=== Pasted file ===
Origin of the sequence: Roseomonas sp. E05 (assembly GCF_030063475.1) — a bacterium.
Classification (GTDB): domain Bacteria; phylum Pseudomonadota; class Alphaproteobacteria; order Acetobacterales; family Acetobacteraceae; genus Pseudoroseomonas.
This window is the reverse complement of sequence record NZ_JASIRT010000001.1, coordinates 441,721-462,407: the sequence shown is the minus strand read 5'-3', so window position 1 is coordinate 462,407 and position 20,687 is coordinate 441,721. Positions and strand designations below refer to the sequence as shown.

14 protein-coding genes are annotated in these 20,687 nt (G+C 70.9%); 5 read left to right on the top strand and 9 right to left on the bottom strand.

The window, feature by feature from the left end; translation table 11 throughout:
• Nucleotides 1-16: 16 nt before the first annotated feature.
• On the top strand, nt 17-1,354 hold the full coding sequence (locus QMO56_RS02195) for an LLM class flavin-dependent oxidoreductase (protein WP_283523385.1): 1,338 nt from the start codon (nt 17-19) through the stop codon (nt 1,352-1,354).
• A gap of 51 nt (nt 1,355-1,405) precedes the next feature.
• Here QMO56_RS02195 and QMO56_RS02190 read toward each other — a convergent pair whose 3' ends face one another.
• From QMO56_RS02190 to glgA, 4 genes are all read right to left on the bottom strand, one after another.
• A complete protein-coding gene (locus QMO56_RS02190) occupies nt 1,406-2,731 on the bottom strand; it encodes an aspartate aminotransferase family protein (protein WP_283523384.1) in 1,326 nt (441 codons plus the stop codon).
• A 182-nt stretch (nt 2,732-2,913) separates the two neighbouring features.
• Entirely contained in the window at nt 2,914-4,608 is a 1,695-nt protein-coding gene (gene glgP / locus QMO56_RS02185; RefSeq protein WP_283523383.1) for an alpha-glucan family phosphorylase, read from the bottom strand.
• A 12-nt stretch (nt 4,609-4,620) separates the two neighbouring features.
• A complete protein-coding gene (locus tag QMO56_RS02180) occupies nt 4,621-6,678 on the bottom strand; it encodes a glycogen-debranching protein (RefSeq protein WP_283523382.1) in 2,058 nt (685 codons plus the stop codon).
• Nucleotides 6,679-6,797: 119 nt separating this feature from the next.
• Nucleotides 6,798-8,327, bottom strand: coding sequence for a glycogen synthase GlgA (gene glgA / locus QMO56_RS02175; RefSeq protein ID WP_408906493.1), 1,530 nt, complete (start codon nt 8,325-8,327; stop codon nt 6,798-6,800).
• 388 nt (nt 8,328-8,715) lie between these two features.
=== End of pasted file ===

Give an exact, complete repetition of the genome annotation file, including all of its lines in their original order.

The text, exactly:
Origin of the sequence: Roseomonas sp. E05 (assembly GCF_030063475.1) — a bacterium.
Classification (GTDB): domain Bacteria; phylum Pseudomonadota; class Alphaproteobacteria; order Acetobacterales; family Acetobacteraceae; genus Pseudoroseomonas.
This window is the reverse complement of sequence record NZ_JASIRT010000001.1, coordinates 441,721-462,407: the sequence shown is the minus strand read 5'-3', so window position 1 is coordinate 462,407 and position 20,687 is coordinate 441,721. Positions and strand designations below refer to the sequence as shown.

14 protein-coding genes are annotated in these 20,687 nt (G+C 70.9%); 5 read left to right on the top strand and 9 right to left on the bottom strand.

The window, feature by feature from the left end; translation table 11 throughout:
• Nucleotides 1-16: 16 nt before the first annotated feature.
• On the top strand, nt 17-1,354 hold the full coding sequence (locus QMO56_RS02195) for an LLM class flavin-dependent oxidoreductase (protein WP_283523385.1): 1,338 nt from the start codon (nt 17-19) through the stop codon (nt 1,352-1,354).
• A gap of 51 nt (nt 1,355-1,405) precedes the next feature.
• Here QMO56_RS02195 and QMO56_RS02190 read toward each other — a convergent pair whose 3' ends face one another.
• From QMO56_RS02190 to glgA, 4 genes are all read right to left on the bottom strand, one after another.
• A complete protein-coding gene (locus QMO56_RS02190) occupies nt 1,406-2,731 on the bottom strand; it encodes an aspartate aminotransferase family protein (protein WP_283523384.1) in 1,326 nt (441 codons plus the stop codon).
• A 182-nt stretch (nt 2,732-2,913) separates the two neighbouring features.
• Entirely contained in the window at nt 2,914-4,608 is a 1,695-nt protein-coding gene (gene glgP / locus QMO56_RS02185; RefSeq protein WP_283523383.1) for an alpha-glucan family phosphorylase, read from the bottom strand.
• A 12-nt stretch (nt 4,609-4,620) separates the two neighbouring features.
• A complete protein-coding gene (locus tag QMO56_RS02180) occupies nt 4,621-6,678 on the bottom strand; it encodes a glycogen-debranching protein (RefSeq protein WP_283523382.1) in 2,058 nt (685 codons plus the stop codon).
• Nucleotides 6,679-6,797: 119 nt separating this feature from the next.
• Nucleotides 6,798-8,327, bottom strand: coding sequence for a glycogen synthase GlgA (gene glgA / locus QMO56_RS02175; RefSeq protein ID WP_408906493.1), 1,530 nt, complete (start codon nt 8,325-8,327; stop codon nt 6,798-6,800).
• 388 nt (nt 8,328-8,715) lie between these two features.